Secrets still exist in space exploration. On April 22, 2010, The U.S. Air Force launched a new robotic X-37B space plane, but the space mission has been kept a mystery. The space plane was launched atop an Atlas 5 rocket from a seaside pad at the Cape Canaveral Air Force Station in Florida.
According to an AP source, the craft is reusable, will remain in Earth’s orbit for an unspecified time, and then will auto-pilot down to a landing at Vandenberg Air Force Base in California.
NASA’s Marshall Space Flight Center in Huntsville, Alabama, manages the X37 project, and the industry team is led by Boeing of Seal Beach, California.
According to NASA, the X-37 measures approximately 27.5 feet long and 15 feet in wingspan. NASA says that it will be a test bed for dozens of advanced structural, propulsion and operational technologies that could dramatically lower the cost of future reusable launch vehicles. The X-37 will operate in both the orbital and reentry phases of flight.
As far as the secrecy is concerned, NASA says feasible duties could include intelligence gathering, kicking off small satellites, testing space gear and the development of reusable space vehicle technologies.
A slideshow with 18 pictures of the blast off and more details concerning the X-37 was posted on foxnews.com on April 22, 2010, under the heading: Secret Space Plane Blasts Off on Maiden Voyage.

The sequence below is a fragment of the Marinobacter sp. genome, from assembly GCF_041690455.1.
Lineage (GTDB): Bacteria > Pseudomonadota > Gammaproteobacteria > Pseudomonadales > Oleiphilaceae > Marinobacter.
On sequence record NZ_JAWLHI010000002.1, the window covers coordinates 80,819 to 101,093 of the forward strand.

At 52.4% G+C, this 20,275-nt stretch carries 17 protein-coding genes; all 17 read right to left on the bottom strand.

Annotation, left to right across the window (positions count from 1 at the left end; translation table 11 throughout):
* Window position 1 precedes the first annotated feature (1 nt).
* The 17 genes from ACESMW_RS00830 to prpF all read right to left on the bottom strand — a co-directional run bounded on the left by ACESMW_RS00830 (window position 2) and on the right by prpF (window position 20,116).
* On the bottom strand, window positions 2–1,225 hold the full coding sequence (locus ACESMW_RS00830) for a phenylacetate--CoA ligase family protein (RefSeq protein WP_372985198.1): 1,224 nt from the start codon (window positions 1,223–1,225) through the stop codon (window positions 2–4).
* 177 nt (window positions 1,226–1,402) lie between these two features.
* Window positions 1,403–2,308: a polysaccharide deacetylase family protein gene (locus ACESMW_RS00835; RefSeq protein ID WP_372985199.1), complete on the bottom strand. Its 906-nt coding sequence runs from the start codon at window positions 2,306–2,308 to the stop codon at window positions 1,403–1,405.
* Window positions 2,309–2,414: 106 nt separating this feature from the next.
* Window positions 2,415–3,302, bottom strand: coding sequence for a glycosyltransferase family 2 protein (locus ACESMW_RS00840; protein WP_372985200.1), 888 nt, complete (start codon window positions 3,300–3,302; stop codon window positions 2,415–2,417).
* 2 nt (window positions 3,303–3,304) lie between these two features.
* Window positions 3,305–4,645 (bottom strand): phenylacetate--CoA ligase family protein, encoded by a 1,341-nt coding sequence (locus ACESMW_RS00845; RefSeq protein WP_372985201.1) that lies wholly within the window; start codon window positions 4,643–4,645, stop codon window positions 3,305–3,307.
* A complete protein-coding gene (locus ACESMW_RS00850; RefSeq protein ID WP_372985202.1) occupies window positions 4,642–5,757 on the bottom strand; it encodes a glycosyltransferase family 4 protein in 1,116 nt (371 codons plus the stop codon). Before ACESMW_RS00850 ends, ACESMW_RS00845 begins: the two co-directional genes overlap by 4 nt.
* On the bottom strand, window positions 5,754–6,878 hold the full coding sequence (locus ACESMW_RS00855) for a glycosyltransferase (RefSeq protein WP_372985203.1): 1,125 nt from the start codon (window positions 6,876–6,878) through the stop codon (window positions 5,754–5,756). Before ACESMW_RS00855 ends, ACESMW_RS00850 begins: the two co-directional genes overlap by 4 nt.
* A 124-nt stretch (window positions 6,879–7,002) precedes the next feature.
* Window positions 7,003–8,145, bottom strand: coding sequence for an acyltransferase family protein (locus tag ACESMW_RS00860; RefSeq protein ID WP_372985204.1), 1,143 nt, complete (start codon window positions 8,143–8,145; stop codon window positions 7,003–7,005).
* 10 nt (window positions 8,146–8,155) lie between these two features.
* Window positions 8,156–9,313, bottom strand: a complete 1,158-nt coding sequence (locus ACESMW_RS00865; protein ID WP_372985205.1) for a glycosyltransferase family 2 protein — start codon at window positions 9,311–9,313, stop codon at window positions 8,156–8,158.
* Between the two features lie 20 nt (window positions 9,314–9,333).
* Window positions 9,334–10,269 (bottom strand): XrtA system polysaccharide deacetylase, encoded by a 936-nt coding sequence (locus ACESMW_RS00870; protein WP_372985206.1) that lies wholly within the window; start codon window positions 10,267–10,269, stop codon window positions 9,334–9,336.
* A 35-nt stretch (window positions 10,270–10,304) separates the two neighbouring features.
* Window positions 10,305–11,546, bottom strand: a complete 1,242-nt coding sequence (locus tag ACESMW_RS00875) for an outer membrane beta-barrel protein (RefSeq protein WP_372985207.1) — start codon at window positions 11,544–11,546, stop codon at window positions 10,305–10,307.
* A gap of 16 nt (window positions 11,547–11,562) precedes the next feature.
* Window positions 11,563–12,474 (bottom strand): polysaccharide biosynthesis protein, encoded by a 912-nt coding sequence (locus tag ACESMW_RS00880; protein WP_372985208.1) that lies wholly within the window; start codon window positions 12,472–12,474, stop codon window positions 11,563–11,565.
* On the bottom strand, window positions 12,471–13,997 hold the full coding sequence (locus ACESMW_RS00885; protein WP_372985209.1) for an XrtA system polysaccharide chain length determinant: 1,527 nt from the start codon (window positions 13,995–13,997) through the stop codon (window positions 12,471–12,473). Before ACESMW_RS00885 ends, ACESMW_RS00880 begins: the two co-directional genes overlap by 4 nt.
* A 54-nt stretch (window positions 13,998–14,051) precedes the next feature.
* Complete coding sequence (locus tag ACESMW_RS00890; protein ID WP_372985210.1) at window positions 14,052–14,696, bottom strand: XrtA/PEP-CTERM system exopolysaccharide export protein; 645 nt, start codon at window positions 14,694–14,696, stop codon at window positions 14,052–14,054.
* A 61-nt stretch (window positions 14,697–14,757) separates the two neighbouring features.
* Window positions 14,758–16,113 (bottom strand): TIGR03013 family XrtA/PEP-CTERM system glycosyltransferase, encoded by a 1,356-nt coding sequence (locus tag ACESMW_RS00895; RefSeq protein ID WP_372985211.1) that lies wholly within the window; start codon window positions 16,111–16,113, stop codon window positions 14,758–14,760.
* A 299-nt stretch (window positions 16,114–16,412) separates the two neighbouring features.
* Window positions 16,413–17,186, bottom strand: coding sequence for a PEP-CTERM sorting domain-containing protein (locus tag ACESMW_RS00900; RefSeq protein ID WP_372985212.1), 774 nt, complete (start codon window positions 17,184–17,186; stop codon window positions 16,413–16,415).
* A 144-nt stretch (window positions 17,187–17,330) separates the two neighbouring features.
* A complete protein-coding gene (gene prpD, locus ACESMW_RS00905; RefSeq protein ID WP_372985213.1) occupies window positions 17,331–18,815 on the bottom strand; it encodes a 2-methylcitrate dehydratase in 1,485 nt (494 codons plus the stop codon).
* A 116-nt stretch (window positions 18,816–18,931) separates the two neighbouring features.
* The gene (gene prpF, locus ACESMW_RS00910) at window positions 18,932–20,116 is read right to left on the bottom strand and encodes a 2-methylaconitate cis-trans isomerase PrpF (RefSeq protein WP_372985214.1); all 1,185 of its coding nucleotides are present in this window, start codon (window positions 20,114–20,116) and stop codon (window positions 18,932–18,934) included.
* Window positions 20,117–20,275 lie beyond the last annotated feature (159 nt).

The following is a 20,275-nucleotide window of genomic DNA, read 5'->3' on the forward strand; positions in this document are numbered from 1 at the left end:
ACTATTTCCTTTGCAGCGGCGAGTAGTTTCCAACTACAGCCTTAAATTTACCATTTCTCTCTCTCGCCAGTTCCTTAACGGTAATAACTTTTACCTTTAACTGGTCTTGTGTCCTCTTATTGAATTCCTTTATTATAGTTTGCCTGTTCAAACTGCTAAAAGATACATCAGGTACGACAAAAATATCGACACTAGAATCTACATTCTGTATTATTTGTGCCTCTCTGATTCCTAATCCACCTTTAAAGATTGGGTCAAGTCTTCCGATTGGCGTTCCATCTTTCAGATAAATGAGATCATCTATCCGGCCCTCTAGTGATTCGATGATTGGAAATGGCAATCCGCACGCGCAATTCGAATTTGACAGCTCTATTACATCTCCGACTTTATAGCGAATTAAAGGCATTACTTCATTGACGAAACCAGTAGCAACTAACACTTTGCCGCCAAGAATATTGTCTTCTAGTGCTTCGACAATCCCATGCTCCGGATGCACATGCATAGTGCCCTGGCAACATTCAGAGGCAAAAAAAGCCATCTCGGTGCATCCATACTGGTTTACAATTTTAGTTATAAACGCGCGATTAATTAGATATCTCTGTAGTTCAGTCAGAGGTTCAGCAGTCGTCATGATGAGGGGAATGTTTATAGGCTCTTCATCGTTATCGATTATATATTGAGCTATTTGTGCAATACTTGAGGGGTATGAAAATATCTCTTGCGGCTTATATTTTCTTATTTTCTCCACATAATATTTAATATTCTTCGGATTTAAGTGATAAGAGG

Secrecy discussed on youtube video
A commentary was broadcast on Russia Today on 4/22/10 with the subheading: ‘US secret ‘space plane’: X37B starts Star Wars?’. The subhead reads: ‘A secret space plane that has been years in the making is now set to launch into the final frontier. The United States Air Force plans to launch the X37B orbital test vehicle tomorrow, to perform a series of tests. Is this the beginning of the United States going above and beyond in space exploration or the beginning of the militarization of space?’ Commentary is given by Jeff Manber, space entrepreneur.
Photos of the launching
Eight photos were posted 4/23/10 on The Christian Monitor that give viewers an opportunity to see what the launching of the X-37 looked like. Click here to see this slideshow.
This slideshow was included with an article on csmonitor.com entitled: ‘X37b space plane launch: first in Air Force’s busy space year.’
Wikipedia describes the X-37
More detailed information is available on wikipedia.org under the heading: ‘Boeing X-37.’
The contents of the article include the design and development (drop test and Orbital Test Vehicle) and the vehicle’s specifications which includes its loaded weight (11,000 lb), power plant (Rocketdyne rocket engine) and its power (Gallium Arsenide Solar Cells with lithium-ion batteries).
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